Mark is a founder and Senior Partner at GRAPH. Mark has been working in the professional services sector since 1990 and has been providing strategy guidance for leading corporations and private equity clients and portfolio companies for 17 years. READ MORE
Timing the Meeting (the Commercial Due Diligence Partner Meeting with Management)
It is well established practice to bring your commercial due diligence partner to the Management Meeting. It creates context and gives your diligence practitioner a first-hand view of what management represents to be most significant.
Observations on how Financial (PE) and Strategic (Corp Dev) Investors Consider Segmentation Opportunities Differently from One Another
Serving a wide-range of clients, one pattern that I have noticed is the degree to which the strongest Corp Dev groups (the “Strategics”) consider customer segments as a means for asset value creation – and do so in ways that outrun what many Private Equity firms consider.
Diligence Trappings of Lawn Sign Decisions
Regardless of where any of us stand on a political spectrum, there is a superbly valuable due diligence lesson for investment teams that derives from the behavioral sciences of psychology and politics. There is a dangerous trap that we refer to as the lawn sign decision.
Using Diligence and the Ownership Change to Leverage What Matters to Customers
Conducting commercial diligence that matters should equip the new owner and the leadership team with insights that can quickly make an impact on market share and pricing opportunities (among other opportunities).
Price Sensitivity and the Opportunity to Improve Margins
Most commercial diligence projects will query the channel and the end-customers to measure price sensitivity. Most CIMs will have a graph indicating the degree to which customers are, or are not, sensitive to price – and suggesting room for margin enhancement. However, relying on customers’ or the channel’s expression or “vote” on price sensitivity can lead to false commercial diligence…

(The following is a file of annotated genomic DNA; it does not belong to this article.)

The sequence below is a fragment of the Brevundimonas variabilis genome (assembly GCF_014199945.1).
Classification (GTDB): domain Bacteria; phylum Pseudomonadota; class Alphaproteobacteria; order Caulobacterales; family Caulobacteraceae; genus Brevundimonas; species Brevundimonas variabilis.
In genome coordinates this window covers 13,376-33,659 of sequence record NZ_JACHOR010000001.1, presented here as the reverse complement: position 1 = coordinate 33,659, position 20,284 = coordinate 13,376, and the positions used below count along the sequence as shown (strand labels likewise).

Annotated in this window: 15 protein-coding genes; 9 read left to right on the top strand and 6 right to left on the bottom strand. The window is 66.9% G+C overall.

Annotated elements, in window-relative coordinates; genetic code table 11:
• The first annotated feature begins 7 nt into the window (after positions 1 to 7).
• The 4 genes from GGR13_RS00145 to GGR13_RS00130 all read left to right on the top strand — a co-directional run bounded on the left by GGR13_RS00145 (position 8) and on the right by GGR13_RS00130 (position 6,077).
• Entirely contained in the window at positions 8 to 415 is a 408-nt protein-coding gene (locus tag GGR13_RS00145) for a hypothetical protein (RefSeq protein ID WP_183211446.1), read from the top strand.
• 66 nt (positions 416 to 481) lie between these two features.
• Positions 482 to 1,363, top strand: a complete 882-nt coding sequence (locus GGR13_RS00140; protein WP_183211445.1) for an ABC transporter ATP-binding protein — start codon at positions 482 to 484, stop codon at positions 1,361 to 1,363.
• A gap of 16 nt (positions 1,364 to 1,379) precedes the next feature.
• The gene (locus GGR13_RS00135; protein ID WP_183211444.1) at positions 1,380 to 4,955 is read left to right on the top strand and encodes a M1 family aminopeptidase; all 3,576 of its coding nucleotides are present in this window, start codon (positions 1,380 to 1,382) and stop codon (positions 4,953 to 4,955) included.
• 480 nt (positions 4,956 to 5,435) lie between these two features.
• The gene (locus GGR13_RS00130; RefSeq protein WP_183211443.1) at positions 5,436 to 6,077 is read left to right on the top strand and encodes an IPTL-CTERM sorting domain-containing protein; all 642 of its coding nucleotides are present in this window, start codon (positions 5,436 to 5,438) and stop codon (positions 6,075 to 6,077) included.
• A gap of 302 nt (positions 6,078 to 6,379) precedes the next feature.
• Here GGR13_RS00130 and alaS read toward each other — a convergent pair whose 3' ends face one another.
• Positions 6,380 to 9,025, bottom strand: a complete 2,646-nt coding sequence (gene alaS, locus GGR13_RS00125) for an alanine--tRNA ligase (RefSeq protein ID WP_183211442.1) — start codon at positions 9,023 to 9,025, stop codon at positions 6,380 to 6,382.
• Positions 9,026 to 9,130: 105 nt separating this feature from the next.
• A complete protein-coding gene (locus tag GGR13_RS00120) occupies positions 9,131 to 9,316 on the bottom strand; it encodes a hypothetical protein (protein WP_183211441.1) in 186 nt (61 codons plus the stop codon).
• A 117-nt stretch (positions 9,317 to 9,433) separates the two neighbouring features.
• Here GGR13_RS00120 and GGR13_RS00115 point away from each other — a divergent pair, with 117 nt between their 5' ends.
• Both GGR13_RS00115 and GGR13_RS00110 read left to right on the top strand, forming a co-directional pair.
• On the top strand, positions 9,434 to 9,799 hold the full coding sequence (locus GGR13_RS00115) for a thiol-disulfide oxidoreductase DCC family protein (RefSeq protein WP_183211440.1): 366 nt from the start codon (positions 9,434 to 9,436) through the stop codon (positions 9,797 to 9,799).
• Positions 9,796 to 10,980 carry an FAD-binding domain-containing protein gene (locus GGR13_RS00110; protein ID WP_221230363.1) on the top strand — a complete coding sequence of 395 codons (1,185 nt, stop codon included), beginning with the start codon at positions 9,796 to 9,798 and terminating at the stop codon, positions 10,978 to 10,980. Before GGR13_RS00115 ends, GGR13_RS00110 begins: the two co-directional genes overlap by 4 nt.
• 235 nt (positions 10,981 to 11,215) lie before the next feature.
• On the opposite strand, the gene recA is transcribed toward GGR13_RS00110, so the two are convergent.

Uncovering a Platform Play
The common case: The target asset (i.e., the target company) has a demonstrated track record of running a good business, enjoys healthy margins and some nice growth. The research indicates that drivers of demand are strong and sustainable. But the diligence also surfaces the fact that none of the providers, including the target company, have a materially differentiated solution – and the market…
Fruit that’s Ripe for Non-traditional Disruption (and how to diligence the prospect of it)
The Amazon Whole Foods tie-up is certainly throwing more than a couple of mature industries for a loop: food production, logistics and distribution, mass-retail and groceries. Since the announcement (and as of today), Costco lost 17% of its value; Kroger is down 30%; Sprouts is down 24%; Wal-Mart took a hit but seems to be holding its own.
Indefensible (Competitive Position)
I’m am fairly certain that just about every commercial diligence assignment conducted is going to include measurement of the asset's commercial strength relative to customer needs and expectations, and relative to perceptions of competitors and alternatives.
Strength of Demand vs. Strength of Brand
What is more important when looking at a deal: the strength of demand drivers, or the strength of the target company's brand equity? With rare exception, Demand – not Choice (brand equity among suppliers) – is more fundamental to a successful acquisition outcome.
When Things aren’t Quite what they Seem - Distressing Commercial Due Diligence Close-calls
I thought I’d share some instructive discoveries we’ve had in commercial due diligence recently. I’m curious to hear yours. If you’re inspired, send me a quick reply with a couple of diligence events that surprised you (and that you hopefully caught). Here are a few from the past year: